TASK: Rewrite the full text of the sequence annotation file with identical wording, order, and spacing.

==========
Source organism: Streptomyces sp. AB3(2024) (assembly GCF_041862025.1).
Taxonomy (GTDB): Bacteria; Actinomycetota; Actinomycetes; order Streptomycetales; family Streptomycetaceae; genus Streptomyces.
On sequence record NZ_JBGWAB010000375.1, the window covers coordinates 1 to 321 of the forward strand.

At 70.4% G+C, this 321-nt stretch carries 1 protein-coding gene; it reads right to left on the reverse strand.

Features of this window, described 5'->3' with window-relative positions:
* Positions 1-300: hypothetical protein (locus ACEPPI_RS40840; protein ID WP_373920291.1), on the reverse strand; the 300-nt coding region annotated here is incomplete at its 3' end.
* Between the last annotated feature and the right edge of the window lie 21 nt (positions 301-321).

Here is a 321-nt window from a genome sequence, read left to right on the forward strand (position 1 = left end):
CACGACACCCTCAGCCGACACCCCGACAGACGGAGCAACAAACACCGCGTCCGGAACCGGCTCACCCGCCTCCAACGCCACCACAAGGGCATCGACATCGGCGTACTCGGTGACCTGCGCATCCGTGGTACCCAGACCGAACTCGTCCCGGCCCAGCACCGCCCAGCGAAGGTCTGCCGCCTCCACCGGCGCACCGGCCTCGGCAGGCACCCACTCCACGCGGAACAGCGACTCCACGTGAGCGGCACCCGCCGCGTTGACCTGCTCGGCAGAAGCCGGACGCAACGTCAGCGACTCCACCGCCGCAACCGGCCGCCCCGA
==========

Source organism: Streptomyces sp. AB3(2024) (assembly GCF_041862025.1).
Taxonomy (GTDB): Bacteria; Actinomycetota; Actinomycetes; order Streptomycetales; family Streptomycetaceae; genus Streptomyces.
On sequence record NZ_JBGWAB010000375.1, the window covers coordinates 1 to 321 of the forward strand.

At 70.4% G+C, this 321-nt stretch carries 1 protein-coding gene; it reads right to left on the reverse strand.

Features of this window, described 5'->3' with window-relative positions:
* Positions 1-300: hypothetical protein (locus ACEPPI_RS40840; protein ID WP_373920291.1), on the reverse strand; the 300-nt coding region annotated here is incomplete at its 3' end.
* Between the last annotated feature and the right edge of the window lie 21 nt (positions 301-321).

Here is a 321-nt window from a genome sequence, read left to right on the forward strand (position 1 = left end):
CACGACACCCTCAGCCGACACCCCGACAGACGGAGCAACAAACACCGCGTCCGGAACCGGCTCACCCGCCTCCAACGCCACCACAAGGGCATCGACATCGGCGTACTCGGTGACCTGCGCATCCGTGGTACCCAGACCGAACTCGTCCCGGCCCAGCACCGCCCAGCGAAGGTCTGCCGCCTCCACCGGCGCACCGGCCTCGGCAGGCACCCACTCCACGCGGAACAGCGACTCCACGTGAGCGGCACCCGCCGCGTTGACCTGCTCGGCAGAAGCCGGACGCAACGTCAGCGACTCCACCGCCGCAACCGGCCGCCCCGA